Really, this book needs little introduction. Having been spun out into a three series TV show and adopted as a symbol for women fighting for their reproductive rights in Ireland and the USA, ‘The Handmaid’s Tale’ is truly a modern classic. The circumstances that form Gilead, the totalitarian dystopic regime in which the book is set, are various, but among them is a medical disaster – a radioactive or chemical threat that causes a spike in infertility in men and women. The book explores how natural disasters can be exploited by authoritarian governments for political gain and how much people are willing to lose in the face of fear.
(Available on the free Kindle app)

The Bible
Of course, The Bible is only rather tangentially about plague, pestilence, and disease. Regardless of one’s personal religious position however, it does make very good reading matter and is of course inextricably enmeshed in all parts of Western cultural heritage.
(Widely available online)

Gabriel García Márquez – Love in the Time of Cholera (1985)
There is something in the liminality of García Márquez’s magical realism that comes alive when it is read in times of uncertainty. In some ways, ‘Love in the Time of Cholera’ follows a similar plot to Manzoni’s ‘The Betrothed’, charting the lives of a separated couple who remain deeply in love despite adversity. Much as cholera is presented by García Márquez as a tangible medical threat it also morphs into being an allegory for love, showing how love can be like an infectious disease, raging unchecked and leaving destruction in its wake.
(Available on the free Kindle app)

Hermann Hesse – Narcissus and Goldmund (1930)
Hesse’s book is heavily influenced by Nietzsche’s writing on human dual nature and on tragedy. Through the prism of the Black Death in medieval Germany, the novel examines the differences that small choices can make in individuals’ lives and how morality and redemption exist on a precarious knife edge. The two protagonists, Narcissus and Goldmund, variously embody what it is to be guided by the body or by the spirit.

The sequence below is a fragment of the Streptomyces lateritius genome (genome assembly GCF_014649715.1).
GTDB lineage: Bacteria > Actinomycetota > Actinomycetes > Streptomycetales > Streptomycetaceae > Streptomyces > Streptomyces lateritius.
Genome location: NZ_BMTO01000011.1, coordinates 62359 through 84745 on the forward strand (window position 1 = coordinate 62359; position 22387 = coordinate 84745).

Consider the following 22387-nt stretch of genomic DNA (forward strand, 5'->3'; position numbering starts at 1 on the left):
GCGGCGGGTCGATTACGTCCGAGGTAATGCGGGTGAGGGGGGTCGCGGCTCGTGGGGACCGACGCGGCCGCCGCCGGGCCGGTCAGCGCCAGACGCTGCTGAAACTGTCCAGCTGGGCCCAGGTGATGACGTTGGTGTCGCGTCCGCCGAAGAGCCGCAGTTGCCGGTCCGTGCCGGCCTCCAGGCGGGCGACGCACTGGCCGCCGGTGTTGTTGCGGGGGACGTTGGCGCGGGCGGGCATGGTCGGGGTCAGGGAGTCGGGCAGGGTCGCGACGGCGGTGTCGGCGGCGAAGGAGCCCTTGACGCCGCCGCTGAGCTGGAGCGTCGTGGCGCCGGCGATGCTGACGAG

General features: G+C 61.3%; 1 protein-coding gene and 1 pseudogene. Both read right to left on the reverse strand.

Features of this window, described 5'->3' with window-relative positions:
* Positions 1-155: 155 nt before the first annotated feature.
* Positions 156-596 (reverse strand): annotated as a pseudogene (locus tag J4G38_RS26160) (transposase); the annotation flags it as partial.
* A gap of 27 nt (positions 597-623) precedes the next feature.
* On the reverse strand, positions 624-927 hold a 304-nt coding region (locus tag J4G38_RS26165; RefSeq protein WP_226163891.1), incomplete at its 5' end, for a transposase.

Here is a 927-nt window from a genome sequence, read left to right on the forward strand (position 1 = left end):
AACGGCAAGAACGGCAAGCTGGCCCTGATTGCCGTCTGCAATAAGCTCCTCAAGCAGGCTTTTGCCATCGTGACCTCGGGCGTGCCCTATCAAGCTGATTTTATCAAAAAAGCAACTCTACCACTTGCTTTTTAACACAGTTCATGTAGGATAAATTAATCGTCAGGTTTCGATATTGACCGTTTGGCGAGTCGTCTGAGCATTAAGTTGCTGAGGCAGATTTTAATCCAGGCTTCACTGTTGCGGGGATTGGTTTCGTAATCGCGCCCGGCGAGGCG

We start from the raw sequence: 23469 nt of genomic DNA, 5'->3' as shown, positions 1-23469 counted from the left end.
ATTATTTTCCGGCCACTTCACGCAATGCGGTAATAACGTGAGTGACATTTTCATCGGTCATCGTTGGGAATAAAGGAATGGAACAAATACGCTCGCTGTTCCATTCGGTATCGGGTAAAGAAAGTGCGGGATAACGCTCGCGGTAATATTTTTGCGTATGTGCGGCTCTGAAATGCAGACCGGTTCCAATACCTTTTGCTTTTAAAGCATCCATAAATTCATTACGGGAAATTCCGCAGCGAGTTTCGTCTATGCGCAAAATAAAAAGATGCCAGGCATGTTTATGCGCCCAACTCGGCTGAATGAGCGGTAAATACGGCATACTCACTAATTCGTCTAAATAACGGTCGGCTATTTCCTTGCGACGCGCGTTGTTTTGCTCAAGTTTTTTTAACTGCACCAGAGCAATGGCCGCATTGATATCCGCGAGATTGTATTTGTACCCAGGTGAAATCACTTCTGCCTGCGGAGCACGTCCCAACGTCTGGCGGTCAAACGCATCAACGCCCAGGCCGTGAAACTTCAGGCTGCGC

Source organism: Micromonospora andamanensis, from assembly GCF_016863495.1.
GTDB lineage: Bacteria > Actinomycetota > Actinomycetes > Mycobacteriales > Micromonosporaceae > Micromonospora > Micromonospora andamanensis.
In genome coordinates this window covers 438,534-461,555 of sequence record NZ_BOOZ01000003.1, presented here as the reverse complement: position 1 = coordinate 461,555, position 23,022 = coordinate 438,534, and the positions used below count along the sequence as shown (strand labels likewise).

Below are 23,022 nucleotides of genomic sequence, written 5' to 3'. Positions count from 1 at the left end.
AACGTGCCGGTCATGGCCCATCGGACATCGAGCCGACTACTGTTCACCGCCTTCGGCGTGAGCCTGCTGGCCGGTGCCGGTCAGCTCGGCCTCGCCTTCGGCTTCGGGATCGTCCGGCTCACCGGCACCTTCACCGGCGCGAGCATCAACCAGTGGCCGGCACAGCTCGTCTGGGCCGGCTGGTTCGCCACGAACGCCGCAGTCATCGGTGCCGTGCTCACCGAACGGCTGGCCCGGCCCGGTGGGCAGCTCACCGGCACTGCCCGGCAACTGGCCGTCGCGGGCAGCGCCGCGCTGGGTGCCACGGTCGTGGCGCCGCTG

Daniel Defoe – Journal of the Plague Year (1722)
The bubonic plague of the 1660s wiped out close to a quarter of London’s population. Defoe was only a toddler when this happened so was likely to have drawn the details of his novel from his uncle’s journal. Scholarship disagrees over whether this piece ought to be considered fiction or non-fiction but in either case, there is terrible poignancy in its descriptions of families ripped apart by quarantine.
https://www.gutenberg.org/files/376/376-h/376-h.htm (Project Gutenberg)

Mary Shelley – The Last Man (1826)
The book was harshly reviewed when it came out and was almost entirely overshadowed by Shelley’s far more famous work ‘Frankenstein’. The three-part novel is set after an apocalyptic plague in the latter half of the 21st century. As well as some chilling accounts of moving through deserted cities, more than in any other of her novels, it is here where we find characters directly based upon her husband Percy Bysshe Shelley and Lord Byron.
https://ebookcentral.proquest.com/lib/oxford/detail.action?docID=2095245 (ProQuest Ebook Central, also found through SOLO)

Tony Kushner – Angels in America (1991)
Some of us were lucky enough to watch the fantastic production of the first part of this play (Millennium Approaching) earlier in Hillary in the Keble O’Reilly. Kushner’s Pulitzer winning play is divided into two parts, each of which is about three hours long when performed but it also makes an absolutely fantastic read. ‘Angels’ is about love, about homosexuality and homophobia, about Reaganism and Jewish identity. It’s also about the terror of the HIV/ AIDS epidemic and about disease striking unexpectedly and everywhere.
(Available as an audiobook through Audible)

Gaia Clark Nevola

Gaia Clark Nevola (she/ they) was the Senior Editor for Culture from June 2020 to March 2021 and is now the paper's welfare officer and a member of the board. She is in her second year studying English at St. Catz where they are also LGBTQ+ welfare rep. Gaia is the Bi Rep on the SU LGBTQ+ Campaign committee and sometimes does costumes for student theatre. She is the proud owner of a questionable mullet and enjoys telling people that she's actually half Italian, as though that constitutes having...